U.S.-allied Gulf Arab states are willing to set up a body to provide enriched uranium to Iran to defuse Tehran’s stand-off with the West over its nuclear plan, Saudi Arabia’s foreign minister told a magazine on Thursday.
Saudi Arabia and other Gulf countries — Kuwait, Oman, Qatar, Bahrain and the United Arab Emirates — share Western concerns that Iran’s nuclear energy program will lead to it acquiring atomic bombs, a claim Tehran denies.
“We have proposed a solution, which is to create a consortium for all users of enriched uranium in the Middle East,” Foreign Minister Prince Saud al-Faisal told the Middle East Economic Digest (MEED). [complete article]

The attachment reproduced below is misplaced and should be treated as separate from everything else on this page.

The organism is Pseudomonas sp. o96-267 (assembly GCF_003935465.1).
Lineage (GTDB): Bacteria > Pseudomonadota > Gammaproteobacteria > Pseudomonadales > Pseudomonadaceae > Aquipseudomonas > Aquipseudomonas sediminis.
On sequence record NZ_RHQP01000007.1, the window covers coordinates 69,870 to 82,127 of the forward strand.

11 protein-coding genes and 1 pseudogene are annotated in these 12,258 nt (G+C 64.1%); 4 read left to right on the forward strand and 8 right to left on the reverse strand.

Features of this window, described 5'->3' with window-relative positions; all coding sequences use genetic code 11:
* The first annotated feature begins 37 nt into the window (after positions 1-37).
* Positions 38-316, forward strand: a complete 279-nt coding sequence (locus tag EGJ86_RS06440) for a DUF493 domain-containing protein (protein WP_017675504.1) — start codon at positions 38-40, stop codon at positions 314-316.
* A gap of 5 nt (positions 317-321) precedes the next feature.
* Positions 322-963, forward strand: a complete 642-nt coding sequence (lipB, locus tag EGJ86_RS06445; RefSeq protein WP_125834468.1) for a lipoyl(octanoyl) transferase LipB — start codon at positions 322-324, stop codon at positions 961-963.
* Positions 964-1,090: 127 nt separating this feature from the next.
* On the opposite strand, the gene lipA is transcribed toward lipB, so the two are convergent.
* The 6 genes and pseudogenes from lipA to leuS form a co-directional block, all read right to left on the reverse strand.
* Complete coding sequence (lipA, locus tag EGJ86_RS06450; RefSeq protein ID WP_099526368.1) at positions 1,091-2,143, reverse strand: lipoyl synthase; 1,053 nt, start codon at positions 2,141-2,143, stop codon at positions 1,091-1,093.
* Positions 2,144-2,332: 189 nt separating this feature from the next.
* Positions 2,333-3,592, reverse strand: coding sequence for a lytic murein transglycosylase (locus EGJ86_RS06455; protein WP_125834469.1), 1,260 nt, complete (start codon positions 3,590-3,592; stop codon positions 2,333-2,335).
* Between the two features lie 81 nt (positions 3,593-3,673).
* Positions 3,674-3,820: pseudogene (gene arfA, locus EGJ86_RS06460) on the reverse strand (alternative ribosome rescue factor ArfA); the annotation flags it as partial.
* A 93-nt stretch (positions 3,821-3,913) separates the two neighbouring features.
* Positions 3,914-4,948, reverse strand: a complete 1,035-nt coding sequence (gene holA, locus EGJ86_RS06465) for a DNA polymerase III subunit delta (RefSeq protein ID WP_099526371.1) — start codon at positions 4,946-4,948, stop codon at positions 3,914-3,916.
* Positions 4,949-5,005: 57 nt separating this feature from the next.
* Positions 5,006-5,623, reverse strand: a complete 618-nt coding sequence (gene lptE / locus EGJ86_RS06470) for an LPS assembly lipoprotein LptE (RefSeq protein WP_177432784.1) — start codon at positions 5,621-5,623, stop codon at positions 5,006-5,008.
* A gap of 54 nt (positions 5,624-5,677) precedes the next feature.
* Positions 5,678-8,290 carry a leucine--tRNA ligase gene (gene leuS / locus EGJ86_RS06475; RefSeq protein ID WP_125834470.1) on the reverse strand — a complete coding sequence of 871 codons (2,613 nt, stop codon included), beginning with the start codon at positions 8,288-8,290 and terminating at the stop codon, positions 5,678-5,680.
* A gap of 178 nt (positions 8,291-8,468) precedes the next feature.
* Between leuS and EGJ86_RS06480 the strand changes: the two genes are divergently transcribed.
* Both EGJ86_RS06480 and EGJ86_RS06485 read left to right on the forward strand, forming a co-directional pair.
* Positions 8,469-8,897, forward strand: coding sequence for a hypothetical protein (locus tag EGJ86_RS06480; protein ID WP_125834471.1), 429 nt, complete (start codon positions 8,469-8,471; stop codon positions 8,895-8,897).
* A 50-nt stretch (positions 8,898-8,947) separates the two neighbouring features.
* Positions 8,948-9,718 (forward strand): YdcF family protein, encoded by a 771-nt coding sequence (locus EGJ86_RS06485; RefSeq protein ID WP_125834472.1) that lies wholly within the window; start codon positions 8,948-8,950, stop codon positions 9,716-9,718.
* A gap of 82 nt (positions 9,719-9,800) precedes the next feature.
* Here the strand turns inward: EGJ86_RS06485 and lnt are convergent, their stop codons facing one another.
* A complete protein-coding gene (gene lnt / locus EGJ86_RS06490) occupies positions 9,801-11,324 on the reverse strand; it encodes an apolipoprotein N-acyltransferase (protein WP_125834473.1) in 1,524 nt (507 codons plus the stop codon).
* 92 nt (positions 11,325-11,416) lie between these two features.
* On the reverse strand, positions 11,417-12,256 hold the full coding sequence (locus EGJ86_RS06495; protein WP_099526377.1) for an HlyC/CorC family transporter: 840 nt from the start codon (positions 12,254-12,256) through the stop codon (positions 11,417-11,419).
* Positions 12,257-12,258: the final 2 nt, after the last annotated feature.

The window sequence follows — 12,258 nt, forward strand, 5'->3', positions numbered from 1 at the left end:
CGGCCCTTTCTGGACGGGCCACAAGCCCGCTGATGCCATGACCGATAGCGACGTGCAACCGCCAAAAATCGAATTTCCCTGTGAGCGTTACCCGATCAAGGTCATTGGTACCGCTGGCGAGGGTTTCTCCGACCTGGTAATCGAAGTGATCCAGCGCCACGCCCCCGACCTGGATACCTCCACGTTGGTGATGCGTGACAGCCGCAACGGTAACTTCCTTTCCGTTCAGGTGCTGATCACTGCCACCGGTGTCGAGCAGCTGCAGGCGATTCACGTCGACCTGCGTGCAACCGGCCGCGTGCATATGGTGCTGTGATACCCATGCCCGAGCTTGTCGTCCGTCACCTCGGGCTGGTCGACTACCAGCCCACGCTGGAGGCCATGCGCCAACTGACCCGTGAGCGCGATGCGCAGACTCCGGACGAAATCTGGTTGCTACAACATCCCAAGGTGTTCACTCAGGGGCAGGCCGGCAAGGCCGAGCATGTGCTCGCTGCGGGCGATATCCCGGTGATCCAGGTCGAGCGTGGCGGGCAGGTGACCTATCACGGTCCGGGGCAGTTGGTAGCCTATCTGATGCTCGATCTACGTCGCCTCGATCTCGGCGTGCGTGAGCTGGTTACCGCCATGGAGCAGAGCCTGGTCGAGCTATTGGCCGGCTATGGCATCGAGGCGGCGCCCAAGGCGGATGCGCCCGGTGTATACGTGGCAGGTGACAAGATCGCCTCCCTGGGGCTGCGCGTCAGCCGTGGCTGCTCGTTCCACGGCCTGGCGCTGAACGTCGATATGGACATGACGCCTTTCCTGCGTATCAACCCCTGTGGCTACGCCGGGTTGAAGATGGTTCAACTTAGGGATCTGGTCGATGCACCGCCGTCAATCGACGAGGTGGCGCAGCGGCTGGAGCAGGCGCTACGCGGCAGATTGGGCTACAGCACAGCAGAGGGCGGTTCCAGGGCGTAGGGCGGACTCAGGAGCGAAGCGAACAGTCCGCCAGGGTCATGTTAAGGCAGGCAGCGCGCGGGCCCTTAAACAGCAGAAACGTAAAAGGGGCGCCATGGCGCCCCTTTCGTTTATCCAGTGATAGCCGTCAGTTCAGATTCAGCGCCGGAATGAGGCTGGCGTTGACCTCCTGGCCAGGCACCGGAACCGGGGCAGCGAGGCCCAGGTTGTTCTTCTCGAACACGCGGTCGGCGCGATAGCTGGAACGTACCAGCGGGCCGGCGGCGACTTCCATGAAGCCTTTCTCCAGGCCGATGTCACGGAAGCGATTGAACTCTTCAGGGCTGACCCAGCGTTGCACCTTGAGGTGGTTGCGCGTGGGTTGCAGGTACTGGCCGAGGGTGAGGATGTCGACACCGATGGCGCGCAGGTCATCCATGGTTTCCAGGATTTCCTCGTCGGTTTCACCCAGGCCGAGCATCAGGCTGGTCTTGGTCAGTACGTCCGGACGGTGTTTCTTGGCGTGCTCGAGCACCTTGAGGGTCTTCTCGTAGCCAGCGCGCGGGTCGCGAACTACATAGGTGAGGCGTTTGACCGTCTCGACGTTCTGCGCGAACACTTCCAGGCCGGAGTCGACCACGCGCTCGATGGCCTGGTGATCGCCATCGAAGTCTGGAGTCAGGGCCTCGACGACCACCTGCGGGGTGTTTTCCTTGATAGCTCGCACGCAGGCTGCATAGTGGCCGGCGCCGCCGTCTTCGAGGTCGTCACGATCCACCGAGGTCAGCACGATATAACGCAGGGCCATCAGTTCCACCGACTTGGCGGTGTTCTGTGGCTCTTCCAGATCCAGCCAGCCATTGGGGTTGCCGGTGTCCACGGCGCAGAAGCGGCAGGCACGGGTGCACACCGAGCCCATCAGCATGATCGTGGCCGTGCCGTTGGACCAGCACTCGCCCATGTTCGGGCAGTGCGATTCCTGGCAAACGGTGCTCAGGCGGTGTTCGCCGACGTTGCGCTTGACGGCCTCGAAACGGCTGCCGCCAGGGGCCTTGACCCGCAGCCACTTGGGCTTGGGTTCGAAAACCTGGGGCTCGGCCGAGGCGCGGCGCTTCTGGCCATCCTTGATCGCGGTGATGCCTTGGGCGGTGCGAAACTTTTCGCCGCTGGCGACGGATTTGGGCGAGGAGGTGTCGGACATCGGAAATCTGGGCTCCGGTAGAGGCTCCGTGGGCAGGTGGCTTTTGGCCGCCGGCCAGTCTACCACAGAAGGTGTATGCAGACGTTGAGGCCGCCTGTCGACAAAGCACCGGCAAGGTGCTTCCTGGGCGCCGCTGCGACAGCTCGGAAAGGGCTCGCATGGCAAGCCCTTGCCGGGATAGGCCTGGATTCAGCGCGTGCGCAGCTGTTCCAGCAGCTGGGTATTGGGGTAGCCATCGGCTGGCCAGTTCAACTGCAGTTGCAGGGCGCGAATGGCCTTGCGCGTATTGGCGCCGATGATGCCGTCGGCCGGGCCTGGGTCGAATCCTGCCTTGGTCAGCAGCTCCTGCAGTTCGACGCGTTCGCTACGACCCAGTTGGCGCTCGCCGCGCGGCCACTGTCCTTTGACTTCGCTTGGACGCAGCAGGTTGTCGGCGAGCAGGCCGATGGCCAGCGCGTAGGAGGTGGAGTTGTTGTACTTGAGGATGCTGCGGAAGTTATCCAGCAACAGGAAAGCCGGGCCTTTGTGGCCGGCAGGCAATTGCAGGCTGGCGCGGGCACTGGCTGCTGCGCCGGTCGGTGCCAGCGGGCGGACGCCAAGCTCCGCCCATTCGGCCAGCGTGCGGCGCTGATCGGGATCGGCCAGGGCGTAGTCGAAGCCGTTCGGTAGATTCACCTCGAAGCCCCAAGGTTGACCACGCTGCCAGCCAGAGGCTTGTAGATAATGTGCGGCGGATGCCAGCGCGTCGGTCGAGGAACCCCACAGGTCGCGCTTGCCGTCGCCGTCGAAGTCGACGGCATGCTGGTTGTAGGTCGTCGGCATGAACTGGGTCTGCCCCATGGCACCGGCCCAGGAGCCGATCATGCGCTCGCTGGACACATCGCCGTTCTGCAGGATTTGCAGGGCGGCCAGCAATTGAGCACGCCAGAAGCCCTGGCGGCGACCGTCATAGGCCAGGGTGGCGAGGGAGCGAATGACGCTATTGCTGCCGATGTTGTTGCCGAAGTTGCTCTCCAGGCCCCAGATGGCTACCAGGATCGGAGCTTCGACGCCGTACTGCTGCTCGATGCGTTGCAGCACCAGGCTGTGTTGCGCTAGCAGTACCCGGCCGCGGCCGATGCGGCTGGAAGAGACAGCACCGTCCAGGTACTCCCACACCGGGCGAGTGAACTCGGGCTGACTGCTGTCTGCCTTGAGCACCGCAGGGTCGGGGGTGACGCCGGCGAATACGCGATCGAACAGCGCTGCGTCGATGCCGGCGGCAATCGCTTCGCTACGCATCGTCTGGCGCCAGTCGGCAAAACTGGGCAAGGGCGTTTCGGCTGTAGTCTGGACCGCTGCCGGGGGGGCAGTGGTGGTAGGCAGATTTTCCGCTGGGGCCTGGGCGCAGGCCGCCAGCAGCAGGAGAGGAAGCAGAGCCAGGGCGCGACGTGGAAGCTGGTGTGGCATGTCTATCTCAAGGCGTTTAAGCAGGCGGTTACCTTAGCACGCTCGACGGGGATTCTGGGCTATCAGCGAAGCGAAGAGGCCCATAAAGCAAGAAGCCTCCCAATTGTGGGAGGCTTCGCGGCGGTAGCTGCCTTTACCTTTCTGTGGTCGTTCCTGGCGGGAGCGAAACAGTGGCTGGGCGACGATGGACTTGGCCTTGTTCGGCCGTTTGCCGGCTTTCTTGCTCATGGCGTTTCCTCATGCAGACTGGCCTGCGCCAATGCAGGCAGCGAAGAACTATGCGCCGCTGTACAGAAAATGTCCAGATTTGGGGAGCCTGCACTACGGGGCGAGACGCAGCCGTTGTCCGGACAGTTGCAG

This week Egypt became the 13th Middle Eastern country in the past year to say it wants nuclear power, intensifying an atomic race spurred largely by Iran’s nuclear agenda, which many in the region and the West claim is cover for a weapons program.
Experts say the nuclear ambitions of majority Sunni Muslim states such as Libya, Jordan, Yemen, and Saudi Arabia are reactions to Shiite Iran’s high-profile nuclear bid, seen as linked with Tehran’s campaign for greater influence and prestige throughout the Middle East.
“To have 13 states in the region say they’re interested in nuclear power over the course of a year certainly catches the eye,” says Mark Fitzpatrick, a former senior nonproliferation official in the US State Department who is now a fellow at the International Institute for Strategic Studies in London. “The Iranian angle is the reason.” [complete article]